We all love to watch our dogs do fun things, I mean we love them. But when it comes to dealing with the weather, they are pretty darn smart – especially when it comes to drying off in the rain.
Some of the life’s most routine tasks like bathing your dogs get much more interesting especially when you get to capture your dog shaking to dry off in a high-speed camera and see how their fur goes flippity flappity as it showers everyone nearby. Well, most of you probably love a video of a wet dog shaking in slow motion. But, do you actually know the science behind why dogs shake to dry off?
In the latest video of SciShow’s “Why Do Dogs Shake to Dry Off?” Hank Green explains that an animal’s fur only works as insulation when it’s dry, and it can trap a layer of air next to the animal’s body. So, for furry animals (like our dogs) being wet in cold weather can lead to hypothermia. And in order to prevent it, evolution has honed that wild shake into the perfect quick-dry method for furry animals.
In a study conducted in 2012, scientists filmed 16 mammal species including mice, goats, tigers, and bears –at Zoo Atlanta as well as five dog breeds in all shapes and sizes using a high-speed video camera. Analyzing their video, they counted each species’ skin oscillations per second to see how they compared. They found that each species tuned its shaking speed at a particular frequency to get as dry as possible without wasting too much energy.
Force equals mass times acceleration. Or in other words, force depends on how much mass something has, as well as its acceleration. So for small species (that don’t have much mass), they would need to shake the fastest in order to generate the force required to overcome the surface tension that makes water sticks to fur. However, for large animals, their size makes it easier to generate sufficient force, and hence they move slower to reach a comparable degree of dryness.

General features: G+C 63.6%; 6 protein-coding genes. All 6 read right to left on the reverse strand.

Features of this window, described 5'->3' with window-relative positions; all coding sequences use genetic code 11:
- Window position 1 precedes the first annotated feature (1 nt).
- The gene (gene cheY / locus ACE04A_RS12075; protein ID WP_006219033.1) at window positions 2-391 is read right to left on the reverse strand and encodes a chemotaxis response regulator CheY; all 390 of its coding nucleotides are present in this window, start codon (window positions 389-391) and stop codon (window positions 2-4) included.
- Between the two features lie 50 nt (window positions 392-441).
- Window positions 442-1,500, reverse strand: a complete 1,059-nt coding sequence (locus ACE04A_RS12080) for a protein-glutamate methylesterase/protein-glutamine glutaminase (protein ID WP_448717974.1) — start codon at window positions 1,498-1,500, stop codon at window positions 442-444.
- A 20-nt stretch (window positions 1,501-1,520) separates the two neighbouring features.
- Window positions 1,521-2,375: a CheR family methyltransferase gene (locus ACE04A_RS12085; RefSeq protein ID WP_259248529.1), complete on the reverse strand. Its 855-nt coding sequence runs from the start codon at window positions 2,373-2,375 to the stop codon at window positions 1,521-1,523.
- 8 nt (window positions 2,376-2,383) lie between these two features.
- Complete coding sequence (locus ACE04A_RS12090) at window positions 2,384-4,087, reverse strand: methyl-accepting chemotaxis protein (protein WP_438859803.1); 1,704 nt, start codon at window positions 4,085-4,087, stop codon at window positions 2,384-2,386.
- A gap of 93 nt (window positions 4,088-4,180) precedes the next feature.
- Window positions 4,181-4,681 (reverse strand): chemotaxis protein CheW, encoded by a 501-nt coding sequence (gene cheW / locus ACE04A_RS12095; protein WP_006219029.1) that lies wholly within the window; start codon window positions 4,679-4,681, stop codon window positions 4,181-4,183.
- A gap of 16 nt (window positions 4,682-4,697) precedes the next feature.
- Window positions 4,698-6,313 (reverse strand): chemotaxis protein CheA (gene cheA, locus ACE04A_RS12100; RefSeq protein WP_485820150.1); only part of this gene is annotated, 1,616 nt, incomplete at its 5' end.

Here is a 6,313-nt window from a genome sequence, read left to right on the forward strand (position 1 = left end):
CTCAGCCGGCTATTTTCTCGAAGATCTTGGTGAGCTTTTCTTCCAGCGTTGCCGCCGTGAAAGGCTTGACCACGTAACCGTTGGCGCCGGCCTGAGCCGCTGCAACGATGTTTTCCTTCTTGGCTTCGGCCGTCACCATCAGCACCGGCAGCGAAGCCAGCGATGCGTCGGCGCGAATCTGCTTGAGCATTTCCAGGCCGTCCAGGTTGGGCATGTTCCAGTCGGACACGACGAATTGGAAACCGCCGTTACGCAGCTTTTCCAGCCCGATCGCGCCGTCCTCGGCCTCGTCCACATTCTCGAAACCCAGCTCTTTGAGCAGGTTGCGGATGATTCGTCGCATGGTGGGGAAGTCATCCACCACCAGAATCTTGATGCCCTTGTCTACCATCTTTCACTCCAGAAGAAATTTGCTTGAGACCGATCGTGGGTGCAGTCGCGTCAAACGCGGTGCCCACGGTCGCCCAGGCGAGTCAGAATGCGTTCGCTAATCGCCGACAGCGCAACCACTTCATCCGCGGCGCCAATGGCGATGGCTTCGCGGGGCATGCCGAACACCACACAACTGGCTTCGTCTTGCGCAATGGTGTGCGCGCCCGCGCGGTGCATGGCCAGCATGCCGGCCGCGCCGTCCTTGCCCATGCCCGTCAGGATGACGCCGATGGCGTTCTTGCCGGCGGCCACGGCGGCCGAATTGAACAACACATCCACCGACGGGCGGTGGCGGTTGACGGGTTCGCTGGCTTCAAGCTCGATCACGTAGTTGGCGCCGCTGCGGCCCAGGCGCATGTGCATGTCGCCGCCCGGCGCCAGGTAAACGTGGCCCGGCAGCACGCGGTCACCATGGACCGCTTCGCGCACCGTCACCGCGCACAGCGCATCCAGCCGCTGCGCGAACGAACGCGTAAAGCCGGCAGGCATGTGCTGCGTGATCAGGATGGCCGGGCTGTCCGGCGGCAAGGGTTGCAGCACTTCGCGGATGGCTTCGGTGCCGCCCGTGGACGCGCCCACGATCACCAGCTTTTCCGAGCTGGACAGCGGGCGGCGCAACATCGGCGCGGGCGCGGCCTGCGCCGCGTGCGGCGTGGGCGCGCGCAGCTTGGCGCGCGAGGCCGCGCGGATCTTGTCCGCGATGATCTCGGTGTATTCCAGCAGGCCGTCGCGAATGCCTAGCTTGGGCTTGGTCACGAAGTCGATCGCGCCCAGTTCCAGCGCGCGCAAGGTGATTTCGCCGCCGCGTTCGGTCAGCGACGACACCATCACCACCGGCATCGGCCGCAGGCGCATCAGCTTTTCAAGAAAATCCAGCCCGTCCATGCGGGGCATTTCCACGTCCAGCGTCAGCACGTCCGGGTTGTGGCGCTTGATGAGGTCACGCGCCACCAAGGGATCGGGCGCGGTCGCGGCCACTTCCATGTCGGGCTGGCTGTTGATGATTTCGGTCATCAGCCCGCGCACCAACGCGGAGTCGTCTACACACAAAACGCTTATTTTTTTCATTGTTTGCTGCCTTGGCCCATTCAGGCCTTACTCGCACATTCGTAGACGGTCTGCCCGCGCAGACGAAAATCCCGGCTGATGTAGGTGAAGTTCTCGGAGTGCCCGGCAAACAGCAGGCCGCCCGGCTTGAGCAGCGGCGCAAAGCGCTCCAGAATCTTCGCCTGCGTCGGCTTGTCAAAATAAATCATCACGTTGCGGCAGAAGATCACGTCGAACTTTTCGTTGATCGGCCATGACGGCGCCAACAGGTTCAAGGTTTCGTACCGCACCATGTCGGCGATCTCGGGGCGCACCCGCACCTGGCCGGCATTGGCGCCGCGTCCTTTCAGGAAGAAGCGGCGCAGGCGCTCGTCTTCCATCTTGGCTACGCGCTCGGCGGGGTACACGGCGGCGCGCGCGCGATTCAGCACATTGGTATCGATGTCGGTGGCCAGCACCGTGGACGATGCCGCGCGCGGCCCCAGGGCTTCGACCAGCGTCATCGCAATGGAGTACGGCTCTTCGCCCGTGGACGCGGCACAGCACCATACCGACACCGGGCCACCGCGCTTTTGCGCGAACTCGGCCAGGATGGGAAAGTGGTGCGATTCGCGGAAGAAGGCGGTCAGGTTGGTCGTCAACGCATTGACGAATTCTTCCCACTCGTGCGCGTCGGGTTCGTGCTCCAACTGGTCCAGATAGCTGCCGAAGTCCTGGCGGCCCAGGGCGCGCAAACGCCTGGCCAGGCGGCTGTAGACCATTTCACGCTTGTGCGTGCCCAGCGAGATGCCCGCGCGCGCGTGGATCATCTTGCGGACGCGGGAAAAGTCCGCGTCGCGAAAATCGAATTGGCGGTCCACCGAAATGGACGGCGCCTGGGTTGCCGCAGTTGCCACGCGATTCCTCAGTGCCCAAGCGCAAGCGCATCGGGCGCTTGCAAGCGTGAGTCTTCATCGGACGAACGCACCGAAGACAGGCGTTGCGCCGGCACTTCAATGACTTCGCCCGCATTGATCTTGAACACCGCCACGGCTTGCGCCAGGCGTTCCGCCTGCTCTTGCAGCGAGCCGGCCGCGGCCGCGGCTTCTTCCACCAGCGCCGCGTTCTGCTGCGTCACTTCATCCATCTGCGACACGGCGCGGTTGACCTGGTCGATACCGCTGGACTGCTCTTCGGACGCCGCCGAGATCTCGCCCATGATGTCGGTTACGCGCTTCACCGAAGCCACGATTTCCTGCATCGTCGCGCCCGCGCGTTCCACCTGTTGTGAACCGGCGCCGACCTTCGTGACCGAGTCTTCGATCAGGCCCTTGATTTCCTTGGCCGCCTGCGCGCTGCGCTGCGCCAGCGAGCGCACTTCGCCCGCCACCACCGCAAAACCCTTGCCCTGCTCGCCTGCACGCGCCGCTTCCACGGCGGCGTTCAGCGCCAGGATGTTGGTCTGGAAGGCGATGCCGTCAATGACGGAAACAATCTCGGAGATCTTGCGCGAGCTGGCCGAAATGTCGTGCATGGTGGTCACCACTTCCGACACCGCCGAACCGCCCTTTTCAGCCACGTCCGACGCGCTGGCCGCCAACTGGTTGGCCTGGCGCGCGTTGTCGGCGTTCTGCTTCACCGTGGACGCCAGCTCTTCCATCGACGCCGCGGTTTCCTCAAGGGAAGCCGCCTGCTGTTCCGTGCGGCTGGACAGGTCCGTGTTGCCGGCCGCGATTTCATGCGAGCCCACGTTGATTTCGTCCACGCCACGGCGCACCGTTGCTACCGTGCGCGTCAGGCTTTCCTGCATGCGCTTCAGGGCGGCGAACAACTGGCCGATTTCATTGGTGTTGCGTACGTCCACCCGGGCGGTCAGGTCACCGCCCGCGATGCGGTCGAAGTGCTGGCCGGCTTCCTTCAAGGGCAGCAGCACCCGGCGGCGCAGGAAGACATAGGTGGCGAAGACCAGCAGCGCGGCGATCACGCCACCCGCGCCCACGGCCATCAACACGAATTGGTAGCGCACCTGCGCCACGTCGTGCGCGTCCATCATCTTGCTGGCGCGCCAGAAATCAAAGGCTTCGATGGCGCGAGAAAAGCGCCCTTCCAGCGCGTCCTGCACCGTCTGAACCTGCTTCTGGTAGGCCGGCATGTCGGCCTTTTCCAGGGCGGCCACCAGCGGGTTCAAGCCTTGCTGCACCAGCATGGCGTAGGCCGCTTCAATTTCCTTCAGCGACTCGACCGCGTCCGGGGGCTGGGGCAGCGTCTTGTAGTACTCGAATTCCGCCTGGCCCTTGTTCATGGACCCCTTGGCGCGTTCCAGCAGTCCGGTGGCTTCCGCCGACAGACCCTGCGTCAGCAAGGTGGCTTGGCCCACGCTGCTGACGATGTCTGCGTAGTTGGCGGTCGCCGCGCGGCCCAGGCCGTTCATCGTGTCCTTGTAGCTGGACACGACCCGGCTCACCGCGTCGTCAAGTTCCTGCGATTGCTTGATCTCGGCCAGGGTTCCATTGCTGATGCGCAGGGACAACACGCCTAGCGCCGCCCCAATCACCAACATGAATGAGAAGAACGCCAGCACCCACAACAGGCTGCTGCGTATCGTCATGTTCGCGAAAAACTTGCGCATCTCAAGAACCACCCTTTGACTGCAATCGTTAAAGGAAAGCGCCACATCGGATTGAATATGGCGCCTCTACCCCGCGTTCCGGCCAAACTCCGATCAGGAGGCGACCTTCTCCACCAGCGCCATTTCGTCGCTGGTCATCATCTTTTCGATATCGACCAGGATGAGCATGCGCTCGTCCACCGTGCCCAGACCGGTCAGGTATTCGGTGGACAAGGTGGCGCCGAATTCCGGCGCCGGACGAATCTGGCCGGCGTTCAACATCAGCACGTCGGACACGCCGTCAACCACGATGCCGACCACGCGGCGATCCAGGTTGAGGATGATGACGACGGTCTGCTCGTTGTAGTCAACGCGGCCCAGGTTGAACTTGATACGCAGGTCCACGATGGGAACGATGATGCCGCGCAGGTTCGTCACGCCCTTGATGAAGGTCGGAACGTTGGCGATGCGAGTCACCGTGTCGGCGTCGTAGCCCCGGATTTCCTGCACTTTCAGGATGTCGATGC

Mice shake as many as 27 times a second, and larger animals like giant pandas can get dry just by doing a lazy 4 or 5 oscillations each second. Some furry animals are aided by loose, flappy skin too. Hank explains the way their skin whips around helps throw the water off quickly, but sometimes it generates so much force that “animals instinctively close their eyes” to prevent damage from the extreme centrifugal forces.
Researchers behind this study think that understanding how animals shake themselves dry could help them figure out a way to rapidly shed water from sensitive equipment, or even build better washers and dryers.
Well for humans, biologists think we never evolved to use that quick-dry technique because we don’t have a layer of fur that we need to keep dry. Our skin doesn’t trap nearly as much water as fur does, so it doesn’t take as much body heat to evaporate it. Hence we need not shake when we out of the shower. Hairless animals don’t shake themselves dry, too. Scientists once filmed hairless guinea pigs along with all those dogs and mice, but the wet guinea pigs didn’t shake — they only shivered.